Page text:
The society of the Colony was alien to me at first, as one may well expect. The differences in origin between I, a surface born sapient of the Iron Sands, and the ants who made up the insect empire (as I like to call them. They dismiss the title and refer to themselves exclusively as ‘the Colony’ or ‘family’), are obvious at a glance, and so it was difficult for me to make heads or tails of their dealings for a goodly while.
An example would be the lack of a clear chain of command. An absurd amount of industry and labour is done inside the many nests of the Colony each and every day, but who decides which work is to be done? Who decides who does what work? Where are the decision makers and enforcers that ensure the necessary work is completed? It was to my shock that I learned that no such roles exist. Imagine a warehouse with no roster, a mine with no foreman or a ship with no captain. How could it possibly function? How would anything get done?
My mind rebelled against the feasibility of such an arrangement when I heard it, certainly I had no parallels to draw within my sphere of experience. It was only from this point forward, that I truly began to understand the differences between our peoples.
The division of labour within the Colony is surprisingly democratic. The ants organise themselves into groups with similar Skills and capabilities, then decide what it is that they are going to do. Central to this structure is the detailed information that is disseminated throughout the Colony of their activities. There are many ants tasked with simply collecting information as to what goes on within the territory. How much ore was smelted today? Will there be a shortfall? Is there a dearth of cores? Exactly how much Biomass has been gathered? All of this is known, collated, and spread throughout the workforce. If there is a shortage, teams of ants will go and fill it. If there is a surplus, they will find other things to do to not clog the pipeline.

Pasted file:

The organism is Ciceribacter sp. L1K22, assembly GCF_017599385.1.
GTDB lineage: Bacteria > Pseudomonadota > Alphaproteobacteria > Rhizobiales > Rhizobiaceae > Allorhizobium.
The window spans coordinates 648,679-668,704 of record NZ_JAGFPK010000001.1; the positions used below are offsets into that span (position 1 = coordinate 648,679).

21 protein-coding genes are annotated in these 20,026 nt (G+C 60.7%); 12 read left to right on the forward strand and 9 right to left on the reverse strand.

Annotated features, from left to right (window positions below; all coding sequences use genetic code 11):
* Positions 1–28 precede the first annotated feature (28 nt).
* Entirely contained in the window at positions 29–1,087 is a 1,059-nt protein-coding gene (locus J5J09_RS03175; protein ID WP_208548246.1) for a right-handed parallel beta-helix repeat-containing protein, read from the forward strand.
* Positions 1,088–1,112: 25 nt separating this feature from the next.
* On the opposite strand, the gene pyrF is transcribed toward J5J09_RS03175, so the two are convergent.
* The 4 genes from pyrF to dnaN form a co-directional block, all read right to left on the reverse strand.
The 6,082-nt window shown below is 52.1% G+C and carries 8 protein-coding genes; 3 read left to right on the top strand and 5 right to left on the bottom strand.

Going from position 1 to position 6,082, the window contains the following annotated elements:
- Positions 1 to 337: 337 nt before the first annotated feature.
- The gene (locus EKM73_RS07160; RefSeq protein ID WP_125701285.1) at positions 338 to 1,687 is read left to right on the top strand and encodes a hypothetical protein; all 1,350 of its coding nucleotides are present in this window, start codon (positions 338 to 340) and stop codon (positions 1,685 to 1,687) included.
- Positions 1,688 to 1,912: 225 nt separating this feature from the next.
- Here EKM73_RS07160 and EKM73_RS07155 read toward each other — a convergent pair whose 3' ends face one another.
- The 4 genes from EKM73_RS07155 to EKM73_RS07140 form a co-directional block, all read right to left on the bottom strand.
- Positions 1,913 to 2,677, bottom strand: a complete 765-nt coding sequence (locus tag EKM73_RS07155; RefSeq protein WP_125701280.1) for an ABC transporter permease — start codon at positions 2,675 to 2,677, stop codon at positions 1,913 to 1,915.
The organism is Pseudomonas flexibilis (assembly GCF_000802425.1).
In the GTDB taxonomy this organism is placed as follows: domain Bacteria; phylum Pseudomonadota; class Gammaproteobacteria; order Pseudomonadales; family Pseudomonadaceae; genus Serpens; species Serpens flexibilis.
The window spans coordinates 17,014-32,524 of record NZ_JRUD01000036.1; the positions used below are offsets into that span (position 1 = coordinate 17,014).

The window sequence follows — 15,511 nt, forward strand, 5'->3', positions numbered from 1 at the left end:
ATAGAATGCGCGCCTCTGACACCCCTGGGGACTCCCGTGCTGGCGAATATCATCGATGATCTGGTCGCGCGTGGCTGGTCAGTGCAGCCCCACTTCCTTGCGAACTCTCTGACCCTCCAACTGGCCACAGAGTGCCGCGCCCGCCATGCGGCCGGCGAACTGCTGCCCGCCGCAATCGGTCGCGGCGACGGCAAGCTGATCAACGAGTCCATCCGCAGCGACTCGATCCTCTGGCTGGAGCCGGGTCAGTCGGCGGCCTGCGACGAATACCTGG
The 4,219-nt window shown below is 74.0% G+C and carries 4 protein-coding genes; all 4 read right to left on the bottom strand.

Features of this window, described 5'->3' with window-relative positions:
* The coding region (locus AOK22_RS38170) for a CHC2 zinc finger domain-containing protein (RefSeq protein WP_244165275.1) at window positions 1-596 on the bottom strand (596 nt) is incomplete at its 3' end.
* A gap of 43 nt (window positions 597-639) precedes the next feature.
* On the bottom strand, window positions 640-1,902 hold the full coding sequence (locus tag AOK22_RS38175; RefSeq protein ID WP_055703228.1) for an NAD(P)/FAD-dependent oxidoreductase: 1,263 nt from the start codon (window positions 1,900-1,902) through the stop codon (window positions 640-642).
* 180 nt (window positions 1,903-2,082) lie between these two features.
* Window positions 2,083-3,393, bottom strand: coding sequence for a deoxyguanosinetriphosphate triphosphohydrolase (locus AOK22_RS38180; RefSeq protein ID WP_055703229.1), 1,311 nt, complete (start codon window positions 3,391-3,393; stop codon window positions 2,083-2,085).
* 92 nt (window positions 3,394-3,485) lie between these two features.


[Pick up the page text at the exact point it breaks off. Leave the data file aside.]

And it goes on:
When more complex tasks arise, research projects, large scale construction, a large shipment of goods to be transported and protected, a call is put out for capable family members to join the team, which they will do voluntarily. Once they feel they have enough ants for the job, they’ll get to work, feverishly and industriously racing to complete the task. When it’s finished, the team will either move onto another similar task, or dissolve, the individuals joining other groups and finding more work to do.
It’s a system that only functions thanks to the unique nature of the ants. They are without ego, always stepping aside if another more capable individual presents for the work, without greed, always prepared to sacrifice for the collective, and without sloth, for nothing is more absurd than a lazy ant. I found it fascinating to observe in action, growing bewildered at the sheer speed they could assemble a specialised group, complete a task, then move to the next. If ever there was need, there were workers to meet that need. The pace of it all was enough to make my head spin, the incredible number of individuals involved, the density in which they lived with each other.
It was as if they collectively formed one organism. A giant, living and breathing creature formed of millions of parts, with one will and one vision. It was beautiful.
Excerpt from ‘The Insect Economy: Macro and Micro perspectives’ by H.R.R. Slyth.
Invidia and I fall into a regular pattern that sees us out crushing the wave for a while and then returning to feed the grub and trap it back into its inescapable cage. Some might say that putting the larva into a prison carved from solid metal is inhumane, but she chewed her way through the rock so we didn’t have much choice. Luckily, if we force feed her a ton of Biomass until she basically passes out from a food coma then we get a good hour of stress-free fighting in before she becomes mobile again and the escape attempts commence.